There is no rational ground on which to believe that there is no possibility of people reaching a point of satiation when it comes to growth. The biggest problem there is seems more likely to be the system in which we live, which is still based on notions that no longer hold, on economics textbooks that are based solely on political preferences (economics is nothing but politics in disguise), and on groups that have held on to power, and expanded it, for 100 years or more, and whose grip on power depends on their ignorant foot soldiers believing in growth. Those groups may win the day and lead us into more and, given the “improvements” in weapons systems, more extreme warfare. But that doesn’t in any way lend credence to Tyler Cowen’s ‘war and growth’ ideas, especially when he refuses to acknowledge other growth correlations such as debt and population numbers, and thereby fails to establish any causality. This myth is busted.

The Lack of Major Wars May Be Hurting Economic Growth (NY Times)

The continuing slowness of economic growth in high-income economies has prompted soul-searching among economists. They have looked to weak demand, rising inequality, Chinese competition, over-regulation, inadequate infrastructure and an exhaustion of new technological ideas as possible culprits. An additional explanation of slow growth is now receiving attention, however. It is the persistence and expectation of peace. The world just hasn’t had that much warfare lately, at least not by historical standards. Some of the recent headlines about Iraq or South Sudan make our world sound like a very bloody place, but today’s casualties pale in light of the tens of millions of people killed in the two world wars in the first half of the 20th century. Even the Vietnam War had many more deaths than any recent war involving an affluent country.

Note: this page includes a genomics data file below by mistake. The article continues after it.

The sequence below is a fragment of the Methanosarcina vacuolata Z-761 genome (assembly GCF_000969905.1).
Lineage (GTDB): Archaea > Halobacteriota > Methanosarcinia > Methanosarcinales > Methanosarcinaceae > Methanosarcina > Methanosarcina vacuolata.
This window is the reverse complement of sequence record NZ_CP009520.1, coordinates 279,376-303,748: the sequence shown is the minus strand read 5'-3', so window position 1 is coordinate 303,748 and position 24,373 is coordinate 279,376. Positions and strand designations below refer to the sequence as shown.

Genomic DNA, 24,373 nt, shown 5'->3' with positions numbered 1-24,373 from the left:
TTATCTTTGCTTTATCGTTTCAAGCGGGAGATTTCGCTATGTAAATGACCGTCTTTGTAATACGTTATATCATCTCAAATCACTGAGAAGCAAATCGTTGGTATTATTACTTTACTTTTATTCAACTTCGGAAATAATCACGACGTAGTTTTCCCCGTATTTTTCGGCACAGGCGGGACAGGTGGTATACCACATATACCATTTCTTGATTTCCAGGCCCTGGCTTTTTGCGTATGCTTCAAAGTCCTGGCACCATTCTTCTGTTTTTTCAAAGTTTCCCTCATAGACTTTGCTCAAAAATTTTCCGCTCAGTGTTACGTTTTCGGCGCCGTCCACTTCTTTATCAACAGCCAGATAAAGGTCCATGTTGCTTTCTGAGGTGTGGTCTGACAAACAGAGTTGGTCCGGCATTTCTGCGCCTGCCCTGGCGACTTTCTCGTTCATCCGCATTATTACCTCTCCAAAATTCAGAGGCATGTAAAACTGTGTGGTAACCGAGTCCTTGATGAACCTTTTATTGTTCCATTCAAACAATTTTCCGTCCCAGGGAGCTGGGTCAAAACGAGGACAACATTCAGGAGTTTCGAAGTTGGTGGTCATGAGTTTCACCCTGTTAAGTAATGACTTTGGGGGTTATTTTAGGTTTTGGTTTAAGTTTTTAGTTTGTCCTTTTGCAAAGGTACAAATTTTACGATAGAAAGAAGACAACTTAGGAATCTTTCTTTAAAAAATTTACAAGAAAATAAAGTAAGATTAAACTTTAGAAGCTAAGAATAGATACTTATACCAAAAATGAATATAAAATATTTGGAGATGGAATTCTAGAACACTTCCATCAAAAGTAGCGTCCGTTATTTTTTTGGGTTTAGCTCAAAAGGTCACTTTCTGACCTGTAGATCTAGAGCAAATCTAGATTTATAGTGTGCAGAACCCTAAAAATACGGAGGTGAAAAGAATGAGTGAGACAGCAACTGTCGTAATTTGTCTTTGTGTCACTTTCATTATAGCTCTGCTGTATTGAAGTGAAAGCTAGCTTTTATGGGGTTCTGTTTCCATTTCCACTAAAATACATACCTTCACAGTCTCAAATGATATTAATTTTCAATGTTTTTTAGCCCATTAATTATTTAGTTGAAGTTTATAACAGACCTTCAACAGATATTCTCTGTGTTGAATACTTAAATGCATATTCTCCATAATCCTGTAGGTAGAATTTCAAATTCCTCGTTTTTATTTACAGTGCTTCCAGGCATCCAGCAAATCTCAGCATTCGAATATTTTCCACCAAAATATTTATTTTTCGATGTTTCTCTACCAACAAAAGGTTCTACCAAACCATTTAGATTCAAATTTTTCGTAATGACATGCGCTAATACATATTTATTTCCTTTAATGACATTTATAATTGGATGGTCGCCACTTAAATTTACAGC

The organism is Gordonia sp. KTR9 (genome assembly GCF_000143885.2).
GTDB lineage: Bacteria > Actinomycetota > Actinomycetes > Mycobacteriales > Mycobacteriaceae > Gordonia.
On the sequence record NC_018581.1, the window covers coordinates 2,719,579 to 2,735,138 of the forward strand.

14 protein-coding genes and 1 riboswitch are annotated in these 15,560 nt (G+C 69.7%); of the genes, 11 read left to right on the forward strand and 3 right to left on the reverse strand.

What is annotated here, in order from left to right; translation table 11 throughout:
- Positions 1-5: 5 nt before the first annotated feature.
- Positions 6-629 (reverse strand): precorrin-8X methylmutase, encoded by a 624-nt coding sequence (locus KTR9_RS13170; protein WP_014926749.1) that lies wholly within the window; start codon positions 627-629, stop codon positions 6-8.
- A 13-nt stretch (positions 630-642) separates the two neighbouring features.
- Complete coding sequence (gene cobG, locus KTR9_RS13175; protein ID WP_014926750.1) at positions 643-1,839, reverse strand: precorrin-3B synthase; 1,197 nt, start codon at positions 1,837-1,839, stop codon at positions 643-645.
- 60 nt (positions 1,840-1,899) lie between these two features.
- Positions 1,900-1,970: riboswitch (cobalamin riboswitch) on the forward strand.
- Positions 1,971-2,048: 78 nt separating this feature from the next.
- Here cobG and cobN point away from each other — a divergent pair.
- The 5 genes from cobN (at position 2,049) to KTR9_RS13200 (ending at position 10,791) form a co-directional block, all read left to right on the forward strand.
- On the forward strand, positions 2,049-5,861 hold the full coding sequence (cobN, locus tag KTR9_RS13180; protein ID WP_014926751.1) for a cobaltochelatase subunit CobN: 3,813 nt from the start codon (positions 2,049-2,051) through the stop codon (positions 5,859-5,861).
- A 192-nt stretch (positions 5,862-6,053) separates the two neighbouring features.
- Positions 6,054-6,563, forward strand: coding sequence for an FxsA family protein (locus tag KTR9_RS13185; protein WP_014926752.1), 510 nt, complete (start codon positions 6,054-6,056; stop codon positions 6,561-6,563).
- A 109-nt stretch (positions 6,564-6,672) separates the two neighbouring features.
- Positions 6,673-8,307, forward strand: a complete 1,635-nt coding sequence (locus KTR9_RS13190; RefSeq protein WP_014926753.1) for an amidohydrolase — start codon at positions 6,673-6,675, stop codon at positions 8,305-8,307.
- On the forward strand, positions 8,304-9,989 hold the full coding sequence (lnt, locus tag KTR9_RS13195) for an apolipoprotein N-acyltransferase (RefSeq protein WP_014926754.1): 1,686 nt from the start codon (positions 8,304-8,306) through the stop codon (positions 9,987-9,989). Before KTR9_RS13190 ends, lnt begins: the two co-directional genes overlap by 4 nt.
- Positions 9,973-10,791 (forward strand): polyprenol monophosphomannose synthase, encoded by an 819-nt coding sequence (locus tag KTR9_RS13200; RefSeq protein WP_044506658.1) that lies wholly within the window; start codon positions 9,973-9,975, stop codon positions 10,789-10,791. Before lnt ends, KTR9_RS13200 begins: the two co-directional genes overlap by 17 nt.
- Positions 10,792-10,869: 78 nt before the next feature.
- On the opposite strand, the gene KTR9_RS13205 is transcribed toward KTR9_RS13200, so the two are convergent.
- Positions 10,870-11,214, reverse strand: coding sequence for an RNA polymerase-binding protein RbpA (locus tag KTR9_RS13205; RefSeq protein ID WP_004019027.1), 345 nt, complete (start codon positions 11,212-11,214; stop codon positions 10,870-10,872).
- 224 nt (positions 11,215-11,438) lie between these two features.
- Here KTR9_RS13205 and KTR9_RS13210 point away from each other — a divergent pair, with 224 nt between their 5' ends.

Counterintuitive though it may sound, the greater peacefulness of the world may make the attainment of higher rates of economic growth less urgent and thus less likely. This view does not claim that fighting wars improves economies, as of course the actual conflict brings death and destruction. The claim is also distinct from the Keynesian argument that preparing for war lifts government spending and puts people to work. Rather, the very possibility of war focuses the attention of governments on getting some basic decisions right — whether investing in science or simply liberalizing the economy. Such focus ends up improving a nation’s longer-run prospects.

It may seem repugnant to find a positive side to war in this regard, but a look at American history suggests we cannot dismiss the idea so easily. Fundamental innovations such as nuclear power, the computer and the modern aircraft were all pushed along by an American government eager to defeat the Axis powers or, later, to win the Cold War. The Internet was initially designed to help this country withstand a nuclear exchange, and Silicon Valley had its origins with military contracting, not today’s entrepreneurial social media start-ups. The Soviet launch of the Sputnik satellite spurred American interest in science and technology, to the benefit of later economic growth.